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Columbia University Protests Spark Controversy

Humenyuk_Protests



INTRO:

One week ago, Columbia President Minouche Shafik ordered police to clear a pro-Palestinian encampment on campus. A larger encampment has since sprung up, drawing national media attention. Iryna Humenyuk spoke to students and faculty around Columbia about their thoughts on recent events surrounding the protests.


IRYNA HUMENYUK, BYLINE: Alex is a grad student at Columbia University. I asked her if she feels safe on campus...


ALEX: I mean, it's a bit of an odd question because on one hand, you know, I personally don't feel under much threat. Um, just as a student existing, but on the other hand, as a student in this camp on this lawn, you know, there is always a risk involved or that comes with being here. Um, whether it's disciplinary action by the school, Or, uh, you know, arrest by the NYPD or the National Guard, you know, we have Kent State in the back of our minds


Um, and so those things do make me feel unsafe, but whatever risk I'm taking I think is more than worth it. I think that, you know, uh, what we're experiencing here is not even a fraction of what people are going through in Palestine. What, what the Israeli occupation is doing in the West Bank.


IRYNA HUMENYUK: Could you tell us what happened at Kent State and why it's relevant to what's happening at Columbia today?


ALEX: Sure, so in May of 1970, uh, the Ohio National Guard was brought into Kent State, to, I guess, quell anti war protests. Students were protesting against the U. S. involvement in the Vietnam War. Um, and the National Guard fired on the students, injuring nine and killing four people. Um, and the relevance today is that, you know, Minouche Shafik has threatened in negotiations to bring the National Guard in to, uh, dispose of this encampment, of our lawn. Um,  and that would be the first time the National Guard has been brought onto a college campus since the Kent State shootings. Which is–it's pretty scary.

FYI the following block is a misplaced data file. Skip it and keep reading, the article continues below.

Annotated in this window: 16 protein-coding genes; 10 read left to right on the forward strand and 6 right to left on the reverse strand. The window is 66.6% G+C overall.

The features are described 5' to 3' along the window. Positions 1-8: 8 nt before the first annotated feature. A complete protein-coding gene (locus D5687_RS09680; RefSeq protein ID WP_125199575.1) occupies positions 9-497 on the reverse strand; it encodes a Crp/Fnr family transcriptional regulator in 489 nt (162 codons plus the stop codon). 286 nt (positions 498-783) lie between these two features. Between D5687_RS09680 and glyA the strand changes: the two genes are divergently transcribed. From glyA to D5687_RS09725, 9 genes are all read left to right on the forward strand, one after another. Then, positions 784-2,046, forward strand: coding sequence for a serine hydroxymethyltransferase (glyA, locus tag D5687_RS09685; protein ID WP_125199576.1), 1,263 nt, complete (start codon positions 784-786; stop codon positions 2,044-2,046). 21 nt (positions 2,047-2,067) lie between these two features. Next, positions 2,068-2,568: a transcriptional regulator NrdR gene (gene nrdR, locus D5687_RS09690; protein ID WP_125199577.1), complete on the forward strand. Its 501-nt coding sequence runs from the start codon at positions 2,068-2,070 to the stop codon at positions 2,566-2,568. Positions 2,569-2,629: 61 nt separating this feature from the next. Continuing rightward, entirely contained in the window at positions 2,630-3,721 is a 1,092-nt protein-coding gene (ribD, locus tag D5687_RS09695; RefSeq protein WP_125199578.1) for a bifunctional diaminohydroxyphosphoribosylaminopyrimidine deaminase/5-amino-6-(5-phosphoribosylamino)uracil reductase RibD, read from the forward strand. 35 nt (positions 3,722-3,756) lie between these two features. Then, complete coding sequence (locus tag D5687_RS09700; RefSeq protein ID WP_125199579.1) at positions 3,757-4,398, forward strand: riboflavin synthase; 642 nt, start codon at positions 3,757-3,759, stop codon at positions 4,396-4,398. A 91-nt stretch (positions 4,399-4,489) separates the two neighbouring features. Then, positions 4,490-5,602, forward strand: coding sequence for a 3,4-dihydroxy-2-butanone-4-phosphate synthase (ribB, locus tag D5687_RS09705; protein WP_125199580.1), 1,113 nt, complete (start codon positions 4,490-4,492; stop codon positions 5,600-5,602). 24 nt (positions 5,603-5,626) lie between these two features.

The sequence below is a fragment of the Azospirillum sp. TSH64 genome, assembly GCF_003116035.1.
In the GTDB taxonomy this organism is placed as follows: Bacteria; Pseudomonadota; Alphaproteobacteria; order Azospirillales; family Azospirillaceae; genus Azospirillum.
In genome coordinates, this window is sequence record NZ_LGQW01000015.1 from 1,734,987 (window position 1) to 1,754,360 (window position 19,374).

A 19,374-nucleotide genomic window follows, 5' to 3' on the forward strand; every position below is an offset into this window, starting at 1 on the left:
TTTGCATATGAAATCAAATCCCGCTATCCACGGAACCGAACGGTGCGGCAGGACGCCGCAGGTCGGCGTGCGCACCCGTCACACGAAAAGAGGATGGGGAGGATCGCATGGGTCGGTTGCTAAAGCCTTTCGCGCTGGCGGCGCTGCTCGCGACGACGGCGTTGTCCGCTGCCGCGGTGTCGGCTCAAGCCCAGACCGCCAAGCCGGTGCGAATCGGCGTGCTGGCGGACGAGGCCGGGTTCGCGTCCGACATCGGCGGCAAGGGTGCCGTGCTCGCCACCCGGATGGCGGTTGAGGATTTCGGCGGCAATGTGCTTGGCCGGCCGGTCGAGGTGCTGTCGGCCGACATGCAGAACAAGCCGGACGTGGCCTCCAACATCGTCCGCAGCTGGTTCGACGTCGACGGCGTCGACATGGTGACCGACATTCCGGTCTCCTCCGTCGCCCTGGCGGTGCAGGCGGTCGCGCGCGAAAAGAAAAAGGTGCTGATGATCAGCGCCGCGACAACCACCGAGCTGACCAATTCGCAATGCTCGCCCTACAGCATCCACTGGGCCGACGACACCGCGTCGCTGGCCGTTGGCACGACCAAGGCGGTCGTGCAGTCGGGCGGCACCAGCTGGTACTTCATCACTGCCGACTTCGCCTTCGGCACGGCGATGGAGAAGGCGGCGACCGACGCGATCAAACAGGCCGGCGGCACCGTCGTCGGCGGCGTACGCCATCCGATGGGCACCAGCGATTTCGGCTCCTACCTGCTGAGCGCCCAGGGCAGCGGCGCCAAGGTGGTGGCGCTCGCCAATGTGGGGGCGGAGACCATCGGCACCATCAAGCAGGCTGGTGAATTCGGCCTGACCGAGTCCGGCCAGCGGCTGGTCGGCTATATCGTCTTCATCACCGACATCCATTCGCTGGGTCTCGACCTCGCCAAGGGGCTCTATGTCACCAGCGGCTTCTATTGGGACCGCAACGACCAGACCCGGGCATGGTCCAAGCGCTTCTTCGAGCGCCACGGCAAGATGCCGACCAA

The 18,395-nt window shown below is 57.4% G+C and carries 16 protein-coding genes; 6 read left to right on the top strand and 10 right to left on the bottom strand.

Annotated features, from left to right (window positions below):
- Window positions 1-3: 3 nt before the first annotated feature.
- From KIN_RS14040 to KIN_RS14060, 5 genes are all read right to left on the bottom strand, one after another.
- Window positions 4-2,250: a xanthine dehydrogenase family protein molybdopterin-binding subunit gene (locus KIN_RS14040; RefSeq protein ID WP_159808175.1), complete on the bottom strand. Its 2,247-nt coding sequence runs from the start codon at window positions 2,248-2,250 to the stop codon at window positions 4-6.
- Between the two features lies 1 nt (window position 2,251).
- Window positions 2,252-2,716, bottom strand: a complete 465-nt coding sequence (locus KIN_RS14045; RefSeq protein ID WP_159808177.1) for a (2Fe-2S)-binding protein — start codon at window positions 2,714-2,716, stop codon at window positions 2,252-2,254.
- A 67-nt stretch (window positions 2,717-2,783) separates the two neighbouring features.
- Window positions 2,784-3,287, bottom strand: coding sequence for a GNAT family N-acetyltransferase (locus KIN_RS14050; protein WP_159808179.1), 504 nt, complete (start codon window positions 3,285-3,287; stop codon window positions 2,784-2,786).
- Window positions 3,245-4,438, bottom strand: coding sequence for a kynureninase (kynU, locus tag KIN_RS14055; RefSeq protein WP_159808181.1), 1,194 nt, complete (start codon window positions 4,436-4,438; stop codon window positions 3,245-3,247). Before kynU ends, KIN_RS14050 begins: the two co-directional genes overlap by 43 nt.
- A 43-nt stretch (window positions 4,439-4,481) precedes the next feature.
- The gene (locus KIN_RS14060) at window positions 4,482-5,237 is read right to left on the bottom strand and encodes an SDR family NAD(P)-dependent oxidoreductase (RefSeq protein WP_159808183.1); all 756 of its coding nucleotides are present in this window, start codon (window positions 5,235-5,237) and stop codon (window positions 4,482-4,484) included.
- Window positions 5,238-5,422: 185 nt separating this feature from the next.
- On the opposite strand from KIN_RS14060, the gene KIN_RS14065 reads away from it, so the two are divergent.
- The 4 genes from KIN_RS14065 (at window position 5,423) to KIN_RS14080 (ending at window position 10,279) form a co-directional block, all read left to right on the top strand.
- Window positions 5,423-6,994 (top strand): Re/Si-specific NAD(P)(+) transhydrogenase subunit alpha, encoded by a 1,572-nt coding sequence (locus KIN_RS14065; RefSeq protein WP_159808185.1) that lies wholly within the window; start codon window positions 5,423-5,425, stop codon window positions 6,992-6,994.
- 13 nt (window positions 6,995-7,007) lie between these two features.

IRYNA HUMENYUK: Outside of the campus, away from the threat of the national guard, people in the neighborhood express their support for the students. Jenny lives on 108th street. She's been following how the events are unfolding on campus. 


JENNY: I think when genocide is happening we have to protest, and I love the students for being out there, every one of them, and for the faculty for walking out in support. I think it's exactly what we need to be doing. I think history will judge harshly people who didn't take action at this time. 


IRYNA HUMENYUK: On the other hand, Daniel, a freelance photojournalist for The New York Post says he has mixed feelings about the protests. He thinks protests are necessary to a healthy democracy. 


DANIEL: This is where you learn how to engage in civil discourse. This is where you learn where your belief systems are. 


IRYNA HUMENYUK: However, he doesn't think the students are truly willing to negotiate.


DANIEL: And also you can't say something is a negotiation when you're unwilling to negotiate. So, uh, like we will leave, like for example, we'll leave when all of our demands are met. That's being like, we're gonna hold this university hostage until you meet all of our demands across the board, 100%. That's not effective. 


IRYNA HUMENYUK: Do you think what the protesters at the encampment are asking for is unreasonable?


DANIEL: I know that they're asking for divestment, right? I don't even know what that looks like. I have to be totally honest, I don't know. 


IRYNA HUMENYUK: Out on the lawn in front of Butler library, a tall man with curly brown hair can be seen holding a sign. It says: "Need help with Fro-Sci? Encampment Office Hours Now." He is a professor of geology at Columbia but was hesitant to share his name. He doesn't want either his Jewish or Palestinian students to feel uncomfortable. But he supports the encampment. 


PROFESSOR: So I teach a class here at Columbia that all students have to take and, uh, it's a science class. And I think that in my class, I try to get the students to, to speak out and to participate in the class, talking about science. Uh, when I go to try to have class participation, I'm constantly begging them to participate. Then the idea that then we would suppress these student voices outside of the class is something that I definitely would not stand for. So, the idea that we would suppress free speech here on Columbia's campus  is, I think, against the entirety of this academic institution and what I try to stand for.


IRYNA HUMENYUK: President Minouche Shafik has asked protestors to clear the lawn in front of Butler Library by 8 tomorrow morning. Negotiations with the student protestors and administration will continue until then. Iryna Humenyuk, Columbia Radio News. 

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